Kodiak Rating, headquartered in Stockholm, Sweden, has been up and running since 2014, offering cloud-based services and apps to enhance the way companies manage sustainable relationships with suppliers globally. Today, they boast customers within the Nordics such as Perstorp, Bravida and Höganäs – aiding global procurement teams to enhance supplier relationship management and responsible sourcing through a digital platform. They share some insights on the process of growing a startup through bootstrapping.
By Sam Jenks
“We’re at an awesome crossroads between tech, digitalization of supply chain management and sustainability. Through tech, we’re able to scale sustainability like never before, and at the same time drive performance.”- Malin Schmidt, CEO and Co-Founder, Kodiak Rating. “There is a willingness and openness – residing in the DNA – of Nordic businesses to applying new methods and technology. That includes the technology developed and brought to market by startups and growth ventures.”
But, like many startups and growth ventures in the Nordics, or the world for that matter, it hasn’t always been smooth sailing.
Close relationships with early customers
Kodiak Rating’s route to building the product it is today was contingent on the shared value, competencies and development costs of the pilot production.
“We were already bringing these competencies to customers within consultancy. Then we realized, the true sustainable value we could add to our customer’s organizations was by taking these competencies and making them into a digital tool,” Schmidt explained.
“That first year of Kodiak Rating’s development was crucial to our current positioning. Without those initial customers we wouldn’t be where we are today. I think it was partially because of the potential a digital platform would bring to these companies, and partially a sense of putting trust in a vision. Not to get too existential, but Nordic business culture has a way to break down the traditional silos of business. We were all sitting around the same table at that point.”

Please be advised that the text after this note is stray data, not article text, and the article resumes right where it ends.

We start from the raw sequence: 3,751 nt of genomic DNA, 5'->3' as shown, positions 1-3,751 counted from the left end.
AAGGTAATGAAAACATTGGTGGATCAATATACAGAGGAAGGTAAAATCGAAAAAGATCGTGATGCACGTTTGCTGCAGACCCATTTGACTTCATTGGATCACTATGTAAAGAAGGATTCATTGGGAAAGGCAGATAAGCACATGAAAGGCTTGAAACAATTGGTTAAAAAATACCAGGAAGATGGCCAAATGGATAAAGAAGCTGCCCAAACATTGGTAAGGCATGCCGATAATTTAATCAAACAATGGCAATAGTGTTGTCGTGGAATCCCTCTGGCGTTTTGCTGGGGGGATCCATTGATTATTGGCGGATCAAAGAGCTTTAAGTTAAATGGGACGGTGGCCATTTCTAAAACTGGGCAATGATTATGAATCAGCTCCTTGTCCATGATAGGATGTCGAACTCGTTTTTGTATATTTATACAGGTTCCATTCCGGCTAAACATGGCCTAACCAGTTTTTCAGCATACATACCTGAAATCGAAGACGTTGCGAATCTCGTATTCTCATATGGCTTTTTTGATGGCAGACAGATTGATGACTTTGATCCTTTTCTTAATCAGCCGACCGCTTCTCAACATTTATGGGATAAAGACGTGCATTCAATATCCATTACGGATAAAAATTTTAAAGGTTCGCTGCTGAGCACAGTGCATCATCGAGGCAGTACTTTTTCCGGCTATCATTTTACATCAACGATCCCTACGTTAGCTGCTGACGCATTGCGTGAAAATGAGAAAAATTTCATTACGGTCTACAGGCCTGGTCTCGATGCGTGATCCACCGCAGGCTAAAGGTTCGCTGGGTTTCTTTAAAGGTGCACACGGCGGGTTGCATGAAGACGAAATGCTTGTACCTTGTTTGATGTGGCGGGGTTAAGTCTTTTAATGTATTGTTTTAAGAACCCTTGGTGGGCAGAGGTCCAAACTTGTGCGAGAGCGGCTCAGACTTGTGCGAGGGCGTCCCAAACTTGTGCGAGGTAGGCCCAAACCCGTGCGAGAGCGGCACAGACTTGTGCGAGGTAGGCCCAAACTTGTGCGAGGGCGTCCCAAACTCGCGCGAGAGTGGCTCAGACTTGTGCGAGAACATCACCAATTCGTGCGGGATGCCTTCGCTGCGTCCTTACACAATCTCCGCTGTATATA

Luckily for Kodiak Rating, there is an undeniable inclination among the Nordic business community to continuously improve and adapt their modes of operation. While this acceptance of new innovation is very positive, it doesn’t pay development costs.
Bootstrapping in the innovative Swedish market – which is saturated by startups receiving big time investment to build their platform and brand – isn’t the path most traveled. For this reason, bootstrapped companies often take the back seat within media coverage, in comparison, to startups that are funded externally and profiled in publications such as Breakit and DI digitigal.
“It may seem like a daunting application process, but with grants from government agencies such as Vinnova, and loans from players like Almi Företagpartner, a startup can come a long way in Sweden without having to dilute ownership or give up control,” remarked Schmidt.
Regardless of the glitz and glam of the big headlines, big funding can bring about, Schmidt feels as if the choice to bootstrap and seek alternative funding was the right choice. “By bootstrapping we were able to engage our customers more, and have built incredible LTV (Lifetime Value) in return. Of course, we were initially forced to spend our money more cautiously, but it’s all about trial and error until you find a scalable model; regardless if you bootstrap or not.”
Balancing expansion with consolidation
That scalable model Schmidt spoke of is the same model any, and every, SaaS or startup venture is trying to seize. Along the way, there is a plethora of wins and losses, but in the end, a whole lot of lessons learned.
When asked about what Schmidt’s main pain points are today, and what she’s learned from bootstrapping a startup, she was decisive in her answer:
“Balancing expansion with consolidation. To be successful (as a startup in the Nordics) we are continuously balancing growth, with the capability to grow. Every customer who steps through the door gets a bottom-up experience, and that’s the way we intend on keeping it, no matter how much we expand. When you work in this context, taking the chance we did by bootstrapping, it leaves little room for error. Customer retention, hiring talent, and product development were all crucial elements.
As a founder, it’s easy to expect success and hard work, but building a team that shares your passion is tough. It takes an extraordinary team, to work under such circumstances. It doesn’t take a big team, just extraordinary.”